Types of Cheques
- Order Cheque:
A cheque which is payable to a particular person or his order is called an order cheque.
- This is a cheque whereby the printed word “Bearer” on the cheque is cancelled. The cancellation of the word “Bearer” automatically makes the cheque an “order” cheque.
- An order cheque can be paid to the named payee across the bank’s account if so presented.
- Identification must be insisted on by the bank when encashing the order cheque for the presenter. The ID number and the named payee’s signature will be asked for on the back of the cheque.
- Bearer Cheque :
A cheque which is payable to a person whosoever bears, is called bearer cheque.
- The cheque sometimes can be made payable to “Cash” or bearer or made payable to a specific name, for example, “bujji sekhar or Bearer”.
- This cheque is payable by the drawee bank over the counter to the Bearer or presenter of the cheque.
- A Bearer cheque can be negotiated or pass to another person by mere delivery. In other words, the holder (or the Transferer), when giving it to another person need not endorse the cheque.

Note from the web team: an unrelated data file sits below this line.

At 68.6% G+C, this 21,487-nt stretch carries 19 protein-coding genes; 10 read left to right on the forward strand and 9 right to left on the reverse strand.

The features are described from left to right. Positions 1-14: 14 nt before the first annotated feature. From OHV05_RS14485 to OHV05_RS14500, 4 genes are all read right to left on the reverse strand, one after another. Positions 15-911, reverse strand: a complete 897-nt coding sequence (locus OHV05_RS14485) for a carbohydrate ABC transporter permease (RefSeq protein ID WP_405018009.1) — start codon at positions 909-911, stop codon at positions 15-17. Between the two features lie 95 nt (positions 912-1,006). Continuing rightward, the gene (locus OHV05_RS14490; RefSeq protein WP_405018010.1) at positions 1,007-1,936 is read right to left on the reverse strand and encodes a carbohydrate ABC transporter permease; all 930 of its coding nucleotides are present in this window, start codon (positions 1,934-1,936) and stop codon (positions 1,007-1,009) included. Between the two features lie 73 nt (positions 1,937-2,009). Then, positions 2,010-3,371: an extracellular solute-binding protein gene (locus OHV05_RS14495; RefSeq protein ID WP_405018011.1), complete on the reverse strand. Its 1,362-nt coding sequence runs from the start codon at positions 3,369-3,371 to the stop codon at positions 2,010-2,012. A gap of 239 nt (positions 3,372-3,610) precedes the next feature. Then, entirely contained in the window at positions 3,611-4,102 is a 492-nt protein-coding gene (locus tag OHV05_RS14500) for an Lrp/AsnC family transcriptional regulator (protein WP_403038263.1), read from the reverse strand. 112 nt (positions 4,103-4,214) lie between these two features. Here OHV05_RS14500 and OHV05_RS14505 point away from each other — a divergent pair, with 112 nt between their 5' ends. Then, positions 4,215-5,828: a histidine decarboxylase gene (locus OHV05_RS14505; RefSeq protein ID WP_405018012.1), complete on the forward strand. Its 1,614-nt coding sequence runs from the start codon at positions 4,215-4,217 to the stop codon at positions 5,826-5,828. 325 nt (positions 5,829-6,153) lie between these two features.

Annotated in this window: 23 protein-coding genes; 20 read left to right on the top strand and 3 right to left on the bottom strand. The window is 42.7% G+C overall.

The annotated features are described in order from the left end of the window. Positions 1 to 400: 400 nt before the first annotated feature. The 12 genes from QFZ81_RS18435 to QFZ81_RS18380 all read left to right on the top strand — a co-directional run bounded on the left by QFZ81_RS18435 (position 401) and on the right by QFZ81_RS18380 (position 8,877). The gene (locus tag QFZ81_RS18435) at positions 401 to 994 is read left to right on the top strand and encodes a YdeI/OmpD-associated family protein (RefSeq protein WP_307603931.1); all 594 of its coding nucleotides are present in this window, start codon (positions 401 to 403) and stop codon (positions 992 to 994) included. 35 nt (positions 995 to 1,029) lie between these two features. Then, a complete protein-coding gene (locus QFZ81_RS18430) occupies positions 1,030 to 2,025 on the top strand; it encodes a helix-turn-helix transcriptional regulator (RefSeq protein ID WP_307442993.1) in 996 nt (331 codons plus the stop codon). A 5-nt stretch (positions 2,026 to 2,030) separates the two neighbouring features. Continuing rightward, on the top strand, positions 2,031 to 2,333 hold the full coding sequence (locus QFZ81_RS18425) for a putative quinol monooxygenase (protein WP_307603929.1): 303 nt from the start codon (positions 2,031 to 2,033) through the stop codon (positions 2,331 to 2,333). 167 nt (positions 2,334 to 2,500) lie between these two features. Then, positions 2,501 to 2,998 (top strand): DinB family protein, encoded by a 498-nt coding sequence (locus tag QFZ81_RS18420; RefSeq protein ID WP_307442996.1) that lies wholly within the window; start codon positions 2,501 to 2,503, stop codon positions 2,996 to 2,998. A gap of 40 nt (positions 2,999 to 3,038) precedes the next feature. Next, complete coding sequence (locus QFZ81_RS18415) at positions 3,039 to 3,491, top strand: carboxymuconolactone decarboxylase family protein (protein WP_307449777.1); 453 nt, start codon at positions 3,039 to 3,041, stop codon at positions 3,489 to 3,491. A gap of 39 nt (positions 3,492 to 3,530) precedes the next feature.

- No identification is needed when a bearer cheque is presented for encashment. However, in normal banking practice, where the amount of the cheque is substantial, the identity of the encasher is insisted on.
- A bearer cheque can be collected by the bank for the credit of anyone’s account
- In banking practice, the need for the encasher’s signature on the back of the cheque is merely to evidence that the encasher has received the money from the bank.
- Blank Cheque:
A cheque on which the drawer puts his signature and leaves all other columns blank is called a blank cheque.